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Just wait until you experience the sweeping beauty of the Colca Canyon, Peru which sits on the Colca River. The Colca Canyon trek is often viewed secondary to the famous hikes to Mach Picchu but once you have trekked with condors swooping above, you will agree that this hike is incredible in its own right. We (Gemma and Craig) opted for the 3 day guided hike but others complete it in 2 days, with the aid of a guide, or unguided, with ease. Colca Canyon tours also leave from Arequipa for those who don’t want to miss out but can’t trek due to ability or time constraints.
Colca Canyon Trek, Peru
Mirador Cruz del Condor
Like many great trips, it’s not just about the destination. Arequipa to the Colca Canyon takes around 3 hours to travel via tour bus and the start is early, 3 am to be precise. Luckily, our hiking guide, Juanito (which means little John he informs us), lays off the chat and lets us rest our heads for a few hours before we fill up on breakfast at Chivay (3,650 meters above sea level ) then on to the touristy Cruz del Condor. The viewing point, Mirador Cruz del Condor, is one of the popular stops for tours so you do need to elbow your way through crowds while staying away from the edge. The drop is 1200m deep but don’t just look down – check out the sky for the condors circling.
Note: The is an entry fee of 70 Peruvian soles each paid at the start of the canyon.
Colca Canyon hike day 1
The trek for the first half of day 1 is mostly descent into the Canyon which starts at 3287 metres above sea level. To put this into perspective, the peak of the highest mountain in Great Britain (Ben Nevis) is only 1345. The landscape swallows you up and the blue, green and orange tones of the canyon are striking. The terrain is rocky, it can get tiresome of the knees but the pace is steady and the chat is electric. Juanito is honestly the best hiking guide I’ve trekked with. He shares stories of life growing up in Peru, trying to get his parents to recycle and the bad side of tourism in South America.
The Peruvian national drink, Inca Kola is consumed at the bridge before we make our ascent. Did you know that only two countries in the world where Colca Cola does not dominate supposedly – Peru (Inca Kola) and Scotland (Irn Bru, of course!) In the afternoon, going downhill niggles the knees and going arriba (up) steals my breath. If you really struggle, a taxi is on hand… as in a furry taxi donkey (which a member of our team did use on day two). Day one concludes with lunch, an unofficial walk with Juanito, dinner and a disturbed sleep in a cute cement house (damn cricket on the roof!)
Swimming in a Canyon
Day two of the Colca Canyon trek starts at 7am with an ascent along the water, passing interesting smelling plants (smell like weed, we’re told that it’s not marijuana). There are many ‘makeshift’ shops on the road for snacks. We spot caged guinea pigs but Juanito reassures us that they are not lunch. Cuy is not served on this Colca Canyon hike! Did you try it on your trip to Peru? Tell me in the comments below.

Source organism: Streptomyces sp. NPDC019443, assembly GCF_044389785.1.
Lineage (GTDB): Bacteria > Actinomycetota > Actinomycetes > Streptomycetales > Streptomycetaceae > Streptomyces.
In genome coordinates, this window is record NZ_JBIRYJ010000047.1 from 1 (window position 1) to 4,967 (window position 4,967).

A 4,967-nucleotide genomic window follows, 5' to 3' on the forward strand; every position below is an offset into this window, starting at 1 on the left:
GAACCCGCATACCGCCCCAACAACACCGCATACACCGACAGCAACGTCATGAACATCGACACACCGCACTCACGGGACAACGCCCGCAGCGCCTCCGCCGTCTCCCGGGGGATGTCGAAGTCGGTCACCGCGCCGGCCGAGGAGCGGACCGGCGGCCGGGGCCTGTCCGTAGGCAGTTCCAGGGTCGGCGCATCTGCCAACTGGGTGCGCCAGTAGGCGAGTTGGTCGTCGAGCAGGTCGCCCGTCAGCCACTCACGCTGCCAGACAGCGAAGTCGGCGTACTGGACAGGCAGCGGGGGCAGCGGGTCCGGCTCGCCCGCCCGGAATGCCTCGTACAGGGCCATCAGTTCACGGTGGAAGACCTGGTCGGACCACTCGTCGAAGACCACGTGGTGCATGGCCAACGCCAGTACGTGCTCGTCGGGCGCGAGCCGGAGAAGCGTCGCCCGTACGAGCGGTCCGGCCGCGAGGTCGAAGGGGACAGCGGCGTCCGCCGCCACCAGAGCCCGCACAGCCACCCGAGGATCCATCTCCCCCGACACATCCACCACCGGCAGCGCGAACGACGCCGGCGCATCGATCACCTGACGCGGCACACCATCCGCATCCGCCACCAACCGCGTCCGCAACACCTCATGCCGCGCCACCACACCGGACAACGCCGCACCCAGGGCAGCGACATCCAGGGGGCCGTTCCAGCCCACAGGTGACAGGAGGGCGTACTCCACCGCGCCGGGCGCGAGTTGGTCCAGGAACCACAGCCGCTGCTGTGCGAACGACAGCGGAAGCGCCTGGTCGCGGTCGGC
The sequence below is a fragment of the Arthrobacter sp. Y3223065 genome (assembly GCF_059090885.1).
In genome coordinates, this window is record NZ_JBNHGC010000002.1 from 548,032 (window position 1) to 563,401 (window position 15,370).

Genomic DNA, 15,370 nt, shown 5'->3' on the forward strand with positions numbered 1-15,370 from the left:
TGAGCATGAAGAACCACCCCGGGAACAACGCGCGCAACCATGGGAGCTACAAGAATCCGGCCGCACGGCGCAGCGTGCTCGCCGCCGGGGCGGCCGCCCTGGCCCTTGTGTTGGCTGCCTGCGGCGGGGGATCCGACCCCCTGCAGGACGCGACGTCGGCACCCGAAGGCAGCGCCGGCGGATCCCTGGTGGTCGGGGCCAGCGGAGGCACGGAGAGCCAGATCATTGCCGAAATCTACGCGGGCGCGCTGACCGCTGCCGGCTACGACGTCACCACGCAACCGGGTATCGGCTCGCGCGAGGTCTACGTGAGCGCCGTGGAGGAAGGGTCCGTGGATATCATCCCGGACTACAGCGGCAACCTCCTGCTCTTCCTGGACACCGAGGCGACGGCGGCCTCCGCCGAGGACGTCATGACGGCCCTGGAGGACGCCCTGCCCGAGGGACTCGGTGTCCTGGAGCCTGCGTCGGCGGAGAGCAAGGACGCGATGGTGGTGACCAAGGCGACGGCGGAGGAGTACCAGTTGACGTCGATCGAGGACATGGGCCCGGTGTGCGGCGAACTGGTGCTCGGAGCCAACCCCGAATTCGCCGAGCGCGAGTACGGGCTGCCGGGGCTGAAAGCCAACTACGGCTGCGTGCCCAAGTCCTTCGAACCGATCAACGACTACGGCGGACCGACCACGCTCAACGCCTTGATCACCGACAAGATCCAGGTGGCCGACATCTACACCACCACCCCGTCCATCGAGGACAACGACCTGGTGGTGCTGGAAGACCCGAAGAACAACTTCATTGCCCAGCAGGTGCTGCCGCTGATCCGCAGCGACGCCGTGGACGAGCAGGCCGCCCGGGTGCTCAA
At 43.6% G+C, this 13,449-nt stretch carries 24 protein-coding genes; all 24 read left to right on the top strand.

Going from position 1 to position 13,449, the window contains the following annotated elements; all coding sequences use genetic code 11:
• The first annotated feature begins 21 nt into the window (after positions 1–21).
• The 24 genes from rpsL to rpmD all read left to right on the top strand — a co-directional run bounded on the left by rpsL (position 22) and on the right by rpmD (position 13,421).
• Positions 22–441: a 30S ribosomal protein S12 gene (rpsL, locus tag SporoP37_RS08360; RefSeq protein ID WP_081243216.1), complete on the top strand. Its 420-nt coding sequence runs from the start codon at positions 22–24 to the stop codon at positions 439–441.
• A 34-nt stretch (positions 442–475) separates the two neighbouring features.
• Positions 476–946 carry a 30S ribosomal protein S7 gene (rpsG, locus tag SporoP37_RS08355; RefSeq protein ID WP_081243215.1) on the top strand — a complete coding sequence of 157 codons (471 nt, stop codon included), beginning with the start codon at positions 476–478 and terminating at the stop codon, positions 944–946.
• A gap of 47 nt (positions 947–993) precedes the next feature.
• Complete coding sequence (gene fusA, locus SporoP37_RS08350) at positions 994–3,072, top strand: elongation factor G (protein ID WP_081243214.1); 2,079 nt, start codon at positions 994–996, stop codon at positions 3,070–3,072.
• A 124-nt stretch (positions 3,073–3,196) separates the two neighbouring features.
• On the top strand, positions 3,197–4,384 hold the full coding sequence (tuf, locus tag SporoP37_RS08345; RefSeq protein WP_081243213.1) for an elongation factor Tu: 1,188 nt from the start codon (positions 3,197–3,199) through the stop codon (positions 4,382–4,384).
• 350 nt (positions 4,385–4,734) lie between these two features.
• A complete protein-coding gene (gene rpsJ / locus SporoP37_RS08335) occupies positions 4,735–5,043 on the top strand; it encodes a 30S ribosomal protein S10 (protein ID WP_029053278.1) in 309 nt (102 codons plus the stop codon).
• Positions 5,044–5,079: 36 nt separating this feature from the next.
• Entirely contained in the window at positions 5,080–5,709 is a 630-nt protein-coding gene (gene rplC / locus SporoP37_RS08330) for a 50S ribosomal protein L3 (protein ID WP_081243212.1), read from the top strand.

An easy afternoon walk takes us to our abode for the night – Paraiso Las Palmeras Lodge at Oasis Sangalle, sounds like paradise eh?
This lodge has a swimming pool and happy hour with mojitos.
Warning: Happy hour is not the best idea since you have a 5am start the next day to tackle the massive climb out and up the Canyon before the sun takes to the sky.
Trekking Out of the Colca Canyon
Day three is quite tough. It’s pretty much all up hill (you are climbing out of the Canyon) and I think Craig unofficially made this a competition as we completed it in 2 hours and 15 minutes, the second/third (debatable) couple to reach the summit. The last leg of the trek was pleasurable; food and hot baths! You’ve never seen a group of people so happy to see eggs for breakfast.
Colca Canyon Tours
You 100% can trek in/down/out/up of the Colca Canyon without a tour, however, I was thankful of joining one as our group (on the whole) was made up of funny, intelligent and inspiring travellers. 3 day/2 night hiking tours start at around £170 for 3 days hiking. This includes experienced bilingual guide, accommodation, meals and accommodation collection/drop off.
You can mostly rely on treks to meet like-minded ‘chévere’ (cool) people. We stole lots of ideas for Bolivia (next!) from Stefan, Sandy, Rose and Julien. We were also ashamed of how terrible our Spanish was so promised to sign up for Spanish school in Cusco. But what really makes a tour is (the weather) and your guide. Juanito – I’ve honestly never met anyone like him. Craig still wakes up with ‘vámonos chicos’ (let’s go boys!) ringing in his ears. He is an asset to the company and Peru’s tourism.
Colca Canyon 2 Day Trek
We opted for the 3-day tour as we were a tad concerned about the state of our fitness after quite a heavy party session which kicked off our trip! However, there is a 2 day Colca Canyon trek which follows the same route, at a faster pace. We met lots of able backpackers who completed this with no stress, and one who was pretty sick after it!
Colca Canyon Altitude
This trek around the Colca Canyon is highly recommended for those on their way to trek to Machu Picchu. Colca Canyon elevation can reach 4800 meters (15,800 ft) so it is excellent training to help avoid altitude sickness during your next trek to the seventh modern wonder of the world as the Lares Trek reaches highs of 4650m /15,255.
The Colca Canyon trek has taught me not to create preconceptions about trips. It is up there (literally) with the Lares Trek to Machu Picchu!
Colca Canyon Weather
Visitors have more chance of sun from May-August but average temperatures stay around 15 degrees for most of the year. There is more chance of rainfall at the start from January to April. We visited in April and experienced one downfall which was during our relaxing afternoon by the swimming pool at the Colca Canyon Oasis annoyingly.